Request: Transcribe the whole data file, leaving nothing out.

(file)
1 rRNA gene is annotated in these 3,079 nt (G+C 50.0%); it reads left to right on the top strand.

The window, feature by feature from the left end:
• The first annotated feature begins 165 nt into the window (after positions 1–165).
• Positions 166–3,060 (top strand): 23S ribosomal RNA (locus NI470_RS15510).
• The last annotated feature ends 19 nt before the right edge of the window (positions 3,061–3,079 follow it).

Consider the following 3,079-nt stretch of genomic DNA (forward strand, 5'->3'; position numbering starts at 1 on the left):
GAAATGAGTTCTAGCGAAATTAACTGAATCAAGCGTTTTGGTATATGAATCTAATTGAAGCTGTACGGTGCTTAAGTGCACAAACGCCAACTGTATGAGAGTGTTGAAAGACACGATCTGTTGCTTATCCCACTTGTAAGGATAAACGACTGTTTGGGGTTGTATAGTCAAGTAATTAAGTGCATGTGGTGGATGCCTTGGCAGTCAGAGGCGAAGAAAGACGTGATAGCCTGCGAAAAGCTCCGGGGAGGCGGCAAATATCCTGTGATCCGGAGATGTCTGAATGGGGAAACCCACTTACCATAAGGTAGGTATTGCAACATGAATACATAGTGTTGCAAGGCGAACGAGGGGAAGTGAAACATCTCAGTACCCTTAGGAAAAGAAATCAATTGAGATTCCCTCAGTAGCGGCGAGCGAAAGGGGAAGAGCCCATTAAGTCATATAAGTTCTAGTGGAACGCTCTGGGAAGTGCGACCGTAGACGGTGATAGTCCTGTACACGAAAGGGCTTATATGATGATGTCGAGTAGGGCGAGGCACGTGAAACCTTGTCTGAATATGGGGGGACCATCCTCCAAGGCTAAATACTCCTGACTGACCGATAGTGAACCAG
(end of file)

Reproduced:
1 rRNA gene is annotated in these 3,079 nt (G+C 50.0%); it reads left to right on the top strand.

The window, feature by feature from the left end:
• The first annotated feature begins 165 nt into the window (after positions 1–165).
• Positions 166–3,060 (top strand): 23S ribosomal RNA (locus NI470_RS15510).
• The last annotated feature ends 19 nt before the right edge of the window (positions 3,061–3,079 follow it).

Consider the following 3,079-nt stretch of genomic DNA (forward strand, 5'->3'; position numbering starts at 1 on the left):
GAAATGAGTTCTAGCGAAATTAACTGAATCAAGCGTTTTGGTATATGAATCTAATTGAAGCTGTACGGTGCTTAAGTGCACAAACGCCAACTGTATGAGAGTGTTGAAAGACACGATCTGTTGCTTATCCCACTTGTAAGGATAAACGACTGTTTGGGGTTGTATAGTCAAGTAATTAAGTGCATGTGGTGGATGCCTTGGCAGTCAGAGGCGAAGAAAGACGTGATAGCCTGCGAAAAGCTCCGGGGAGGCGGCAAATATCCTGTGATCCGGAGATGTCTGAATGGGGAAACCCACTTACCATAAGGTAGGTATTGCAACATGAATACATAGTGTTGCAAGGCGAACGAGGGGAAGTGAAACATCTCAGTACCCTTAGGAAAAGAAATCAATTGAGATTCCCTCAGTAGCGGCGAGCGAAAGGGGAAGAGCCCATTAAGTCATATAAGTTCTAGTGGAACGCTCTGGGAAGTGCGACCGTAGACGGTGATAGTCCTGTACACGAAAGGGCTTATATGATGATGTCGAGTAGGGCGAGGCACGTGAAACCTTGTCTGAATATGGGGGGACCATCCTCCAAGGCTAAATACTCCTGACTGACCGATAGTGAACCAG